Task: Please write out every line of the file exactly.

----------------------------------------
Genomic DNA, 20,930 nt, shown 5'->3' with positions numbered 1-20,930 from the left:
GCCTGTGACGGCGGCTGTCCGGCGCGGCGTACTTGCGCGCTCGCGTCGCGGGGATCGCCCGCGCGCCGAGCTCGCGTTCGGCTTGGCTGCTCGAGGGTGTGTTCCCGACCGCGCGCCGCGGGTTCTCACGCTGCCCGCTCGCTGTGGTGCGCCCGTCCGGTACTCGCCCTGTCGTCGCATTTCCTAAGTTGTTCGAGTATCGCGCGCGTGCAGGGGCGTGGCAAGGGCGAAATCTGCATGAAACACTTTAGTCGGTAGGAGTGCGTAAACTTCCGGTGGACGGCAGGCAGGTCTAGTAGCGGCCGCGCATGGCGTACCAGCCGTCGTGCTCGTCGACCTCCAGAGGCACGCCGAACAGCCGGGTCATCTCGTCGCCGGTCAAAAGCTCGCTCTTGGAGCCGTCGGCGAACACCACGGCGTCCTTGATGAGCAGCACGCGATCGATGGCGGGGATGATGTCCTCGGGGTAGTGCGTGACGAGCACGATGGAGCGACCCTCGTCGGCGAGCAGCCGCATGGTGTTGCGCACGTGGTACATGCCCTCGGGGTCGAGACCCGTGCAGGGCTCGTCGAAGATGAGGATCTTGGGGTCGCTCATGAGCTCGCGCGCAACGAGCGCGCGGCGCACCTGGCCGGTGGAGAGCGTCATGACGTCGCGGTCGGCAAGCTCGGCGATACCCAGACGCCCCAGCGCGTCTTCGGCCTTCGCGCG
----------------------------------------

Genomic DNA, 20,930 nt, shown 5'->3' with positions numbered 1-20,930 from the left:
GCCTGTGACGGCGGCTGTCCGGCGCGGCGTACTTGCGCGCTCGCGTCGCGGGGATCGCCCGCGCGCCGAGCTCGCGTTCGGCTTGGCTGCTCGAGGGTGTGTTCCCGACCGCGCGCCGCGGGTTCTCACGCTGCCCGCTCGCTGTGGTGCGCCCGTCCGGTACTCGCCCTGTCGTCGCATTTCCTAAGTTGTTCGAGTATCGCGCGCGTGCAGGGGCGTGGCAAGGGCGAAATCTGCATGAAACACTTTAGTCGGTAGGAGTGCGTAAACTTCCGGTGGACGGCAGGCAGGTCTAGTAGCGGCCGCGCATGGCGTACCAGCCGTCGTGCTCGTCGACCTCCAGAGGCACGCCGAACAGCCGGGTCATCTCGTCGCCGGTCAAAAGCTCGCTCTTGGAGCCGTCGGCGAACACCACGGCGTCCTTGATGAGCAGCACGCGATCGATGGCGGGGATGATGTCCTCGGGGTAGTGCGTGACGAGCACGATGGAGCGACCCTCGTCGGCGAGCAGCCGCATGGTGTTGCGCACGTGGTACATGCCCTCGGGGTCGAGACCCGTGCAGGGCTCGTCGAAGATGAGGATCTTGGGGTCGCTCATGAGCTCGCGCGCAACGAGCGCGCGGCGCACCTGGCCGGTGGAGAGCGTCATGACGTCGCGGTCGGCAAGCTCGGCGATACCCAGACGCCCCAGCGCGTCTTCGGCCTTCGCGCG